Final Fantasy XV, the JRPG from Square-Enix, only just launched worldwide continuing the story set in the Kingsglaive: Final Fantasy movie. This movie is set a few years before the events of the Final Fantasy XV games and follows the story of an elite squad of commandos under control of the king of the kingdom of Lucis. This squad, and the protagonist Nyx, wield magic and do battle against the empire of Nifelheim to stop a plot to overthrow the kingdom of Lucis. Much like the previous Final Fantasy movie, The Spirits Within, this film is done completely in CGI, but unlike it, it actually has to do with a mainline Final Fantasy title.
Kingsglaive’s story is far from a vast philosophical tale, and instead moves in the direction that Final Fantasy stories have been moving towards for quite some time, and that is a theatrical storyline with memorable characters and a pathway to action sequences that seem to really bend reality, pushing the fantasy to the final limit (break). Nyx and his friends are a small group within the Kingsglaive, an elite group of commandos that operate in the defence of the kingdom of Lucis in strategic missions. Soon after the films beginning, we’re taken into a huge battle with the forces of Lucis needing to defend their main city from the attacking Nifelheim forces. It is here that we get a sense of the Kingsglaive’s casts personalities, and the films theatrical storytelling.
The main plot develops over the course of the film and follows Nyx’s path from a Kingsglaive front-line unit, to one that is reprimanded and put onto guard duty. While undertaking this new duty, he is assigned to guard an upcoming event involving a treaty between the empire of Nifelheim and the kingdom of Lucis. This is where the real meat of the plot comes into play, as the film becomes one of political rivalry and political/military power-plays that affect Nyx, as well as some other notable characters from the upcoming Final Fantasy XV game, such as Lunafreya. Of course, somehow, Nyx ends up finding himself caught in the middle of all of these political battles, making this a fun and action packed movie.
To be honest, I didn’t think that I would find Kingsglaive to be all that an enjoyable film, but, honestly, I really did enjoy it. From the outset, the idea of another Final Fantasy film was an iffy one, after-all, Final Fantasy The Spirits Within wasn’t exactly the most Final of Fantasies, having barely any similarities to any existing Final Fantasy at the time. Even more, the Final Fantasy anime series is barely even memorable, I literally only just remembered that it existed as I was writing this paragraph. But, outside of the iffy quality and pacing of the early movie, Kingsglaive strengthened itself the further along it went. It isn’t a cinematic masterpiece, but damn, it made me excited enough for the franchise to renew my hope that Final Fantasy XV wouldn’t be a symptom of a huge decline in the franchise. But I still can’t help but want Final Fantasy to go back to its medieval fantasy roots just a little.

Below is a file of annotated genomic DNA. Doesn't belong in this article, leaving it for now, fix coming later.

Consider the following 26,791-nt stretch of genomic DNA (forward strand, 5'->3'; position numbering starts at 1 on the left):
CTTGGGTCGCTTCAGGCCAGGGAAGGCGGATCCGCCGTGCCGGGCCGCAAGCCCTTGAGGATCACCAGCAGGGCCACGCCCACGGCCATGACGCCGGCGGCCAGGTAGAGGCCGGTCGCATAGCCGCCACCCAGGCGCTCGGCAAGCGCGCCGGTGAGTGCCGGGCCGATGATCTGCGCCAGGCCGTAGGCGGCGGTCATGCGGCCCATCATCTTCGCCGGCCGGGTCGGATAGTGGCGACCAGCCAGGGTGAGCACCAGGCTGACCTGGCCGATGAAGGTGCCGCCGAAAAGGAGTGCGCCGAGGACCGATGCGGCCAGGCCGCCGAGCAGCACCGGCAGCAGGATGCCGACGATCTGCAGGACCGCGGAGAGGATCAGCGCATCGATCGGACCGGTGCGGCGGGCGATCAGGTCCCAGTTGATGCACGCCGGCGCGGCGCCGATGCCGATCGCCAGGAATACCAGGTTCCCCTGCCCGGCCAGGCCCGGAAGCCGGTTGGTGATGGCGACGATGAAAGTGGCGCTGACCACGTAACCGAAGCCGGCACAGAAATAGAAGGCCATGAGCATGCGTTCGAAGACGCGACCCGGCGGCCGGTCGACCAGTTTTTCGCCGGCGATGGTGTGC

Kingsglaive – Final Fantasy XV is a movie done completely in CGI. This seems a little weird at the beginning of the film with a bit of uncanny valley going on with characters expressions, but as the film progresses, the emotion shown in the CGI characters does actually increase exponentially. It kinda feels like the team got better at animating, but then forgot to go back and fix up some of the earlier sequences. However, despite this small issue that corrects itself as the movie progresses, the CGI action sequences are incredibly well done and somehow become the main draw to the film.
As I mentioned before, this is rather theatrical film with characters that often go for the theatrics. Quite often, you’ll see some exaggerated movements in the way the characters talk and behave during dialogue and combat sequences to make things look and seem cooler, or to emphasise a certain emotion or plot. This is a good use of animation and it’s something I like to see in films.
Character and set design is pretty important to the Final Fantasy mythos, with characters becoming more and more elegant as the main-line series progresses. What was interesting about this particular Final Fantasy story is that it takes place in a world that looks similar to our own for the most part. This comes right down to the Lucian kingdom being very reflective of a modern day Earth city. However, things start to look a bit more Final Fantasy when the Nifelheim appear, looking like a mixture of the soldiers from Final Fantasy XIII and the Garleans from Final Fantasy XIV. What was also cool was Ultros’ design in this, even if he wasn’t as silly as some of his previous incarnations.
Unlike anime, Kingsglaive: Final Fantasy XV only has English and a couple of other voice options, but no Japanese dub. I find this a bit strange considering that this is a Japanese production and fans of the games often prefer to play the Japanese language when it is available in games. But outside of that, the voice acting was pretty well done and the performances were believable. I also enjoyed the soundtrack, which had some pretty good moments.
Overall, Kingsglaive: Final Fantasy XV is a rather fun film that gets better as it goes along. It sets up the world of the video game Final Fantasy XV pretty well and gives you a nice background understanding of what’s going on. The battle sequences are pretty awesome and the story progresses interestingly.
Rating: Needs a little more Final Fantasy, but still worth a watch /10
Kingsglaive: Final Fantasy XV comes courtesy of Sony Entertainment. This review is based on the BD version of the film as provided by Sony for the purposes of review. The publishing of this review was held back to celebrate the launch of the Final Fantasy XV video game. You can purchase it in stores for ~$20, it is also available on iTunes.